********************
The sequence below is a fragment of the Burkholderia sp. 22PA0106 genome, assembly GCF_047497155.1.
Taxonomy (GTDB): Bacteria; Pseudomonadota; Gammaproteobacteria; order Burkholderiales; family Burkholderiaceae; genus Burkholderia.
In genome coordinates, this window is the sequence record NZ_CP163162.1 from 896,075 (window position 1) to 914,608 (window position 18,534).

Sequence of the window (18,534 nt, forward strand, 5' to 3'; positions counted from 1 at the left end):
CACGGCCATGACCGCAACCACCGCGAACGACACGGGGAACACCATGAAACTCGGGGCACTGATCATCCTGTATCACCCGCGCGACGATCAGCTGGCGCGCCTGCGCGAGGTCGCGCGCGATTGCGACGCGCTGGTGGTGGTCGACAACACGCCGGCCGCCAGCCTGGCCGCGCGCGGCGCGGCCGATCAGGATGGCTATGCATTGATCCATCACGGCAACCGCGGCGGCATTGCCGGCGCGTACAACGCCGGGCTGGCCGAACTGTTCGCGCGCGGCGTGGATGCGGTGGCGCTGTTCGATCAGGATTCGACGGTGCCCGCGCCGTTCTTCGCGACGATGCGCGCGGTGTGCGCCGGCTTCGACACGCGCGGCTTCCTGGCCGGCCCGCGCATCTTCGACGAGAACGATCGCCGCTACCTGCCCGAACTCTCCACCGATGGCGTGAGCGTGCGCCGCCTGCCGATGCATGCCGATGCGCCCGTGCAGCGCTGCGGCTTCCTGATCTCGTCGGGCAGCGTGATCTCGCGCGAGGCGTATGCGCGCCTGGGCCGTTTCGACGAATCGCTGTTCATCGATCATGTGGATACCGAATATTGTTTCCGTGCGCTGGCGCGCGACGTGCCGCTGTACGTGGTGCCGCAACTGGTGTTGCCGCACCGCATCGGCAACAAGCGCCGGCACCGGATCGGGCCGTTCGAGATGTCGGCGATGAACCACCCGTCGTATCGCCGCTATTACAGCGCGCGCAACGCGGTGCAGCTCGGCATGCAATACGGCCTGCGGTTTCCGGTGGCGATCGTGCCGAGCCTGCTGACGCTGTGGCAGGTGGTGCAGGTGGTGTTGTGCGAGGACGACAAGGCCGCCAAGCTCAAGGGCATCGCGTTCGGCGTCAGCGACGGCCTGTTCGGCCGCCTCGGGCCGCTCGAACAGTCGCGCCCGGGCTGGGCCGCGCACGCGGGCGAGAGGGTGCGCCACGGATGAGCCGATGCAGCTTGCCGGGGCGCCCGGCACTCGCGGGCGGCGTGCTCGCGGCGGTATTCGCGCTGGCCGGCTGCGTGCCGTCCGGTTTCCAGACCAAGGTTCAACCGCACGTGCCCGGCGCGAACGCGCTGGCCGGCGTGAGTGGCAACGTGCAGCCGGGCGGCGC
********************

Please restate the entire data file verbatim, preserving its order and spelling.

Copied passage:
The sequence below is a fragment of the Burkholderia sp. 22PA0106 genome, assembly GCF_047497155.1.
Taxonomy (GTDB): Bacteria; Pseudomonadota; Gammaproteobacteria; order Burkholderiales; family Burkholderiaceae; genus Burkholderia.
In genome coordinates, this window is the sequence record NZ_CP163162.1 from 896,075 (window position 1) to 914,608 (window position 18,534).

Sequence of the window (18,534 nt, forward strand, 5' to 3'; positions counted from 1 at the left end):
CACGGCCATGACCGCAACCACCGCGAACGACACGGGGAACACCATGAAACTCGGGGCACTGATCATCCTGTATCACCCGCGCGACGATCAGCTGGCGCGCCTGCGCGAGGTCGCGCGCGATTGCGACGCGCTGGTGGTGGTCGACAACACGCCGGCCGCCAGCCTGGCCGCGCGCGGCGCGGCCGATCAGGATGGCTATGCATTGATCCATCACGGCAACCGCGGCGGCATTGCCGGCGCGTACAACGCCGGGCTGGCCGAACTGTTCGCGCGCGGCGTGGATGCGGTGGCGCTGTTCGATCAGGATTCGACGGTGCCCGCGCCGTTCTTCGCGACGATGCGCGCGGTGTGCGCCGGCTTCGACACGCGCGGCTTCCTGGCCGGCCCGCGCATCTTCGACGAGAACGATCGCCGCTACCTGCCCGAACTCTCCACCGATGGCGTGAGCGTGCGCCGCCTGCCGATGCATGCCGATGCGCCCGTGCAGCGCTGCGGCTTCCTGATCTCGTCGGGCAGCGTGATCTCGCGCGAGGCGTATGCGCGCCTGGGCCGTTTCGACGAATCGCTGTTCATCGATCATGTGGATACCGAATATTGTTTCCGTGCGCTGGCGCGCGACGTGCCGCTGTACGTGGTGCCGCAACTGGTGTTGCCGCACCGCATCGGCAACAAGCGCCGGCACCGGATCGGGCCGTTCGAGATGTCGGCGATGAACCACCCGTCGTATCGCCGCTATTACAGCGCGCGCAACGCGGTGCAGCTCGGCATGCAATACGGCCTGCGGTTTCCGGTGGCGATCGTGCCGAGCCTGCTGACGCTGTGGCAGGTGGTGCAGGTGGTGTTGTGCGAGGACGACAAGGCCGCCAAGCTCAAGGGCATCGCGTTCGGCGTCAGCGACGGCCTGTTCGGCCGCCTCGGGCCGCTCGAACAGTCGCGCCCGGGCTGGGCCGCGCACGCGGGCGAGAGGGTGCGCCACGGATGAGCCGATGCAGCTTGCCGGGGCGCCCGGCACTCGCGGGCGGCGTGCTCGCGGCGGTATTCGCGCTGGCCGGCTGCGTGCCGTCCGGTTTCCAGACCAAGGTTCAACCGCACGTGCCCGGCGCGAACGCGCTGGCCGGCGTGAGTGGCAACGTGCAGCCGGGCGGCGC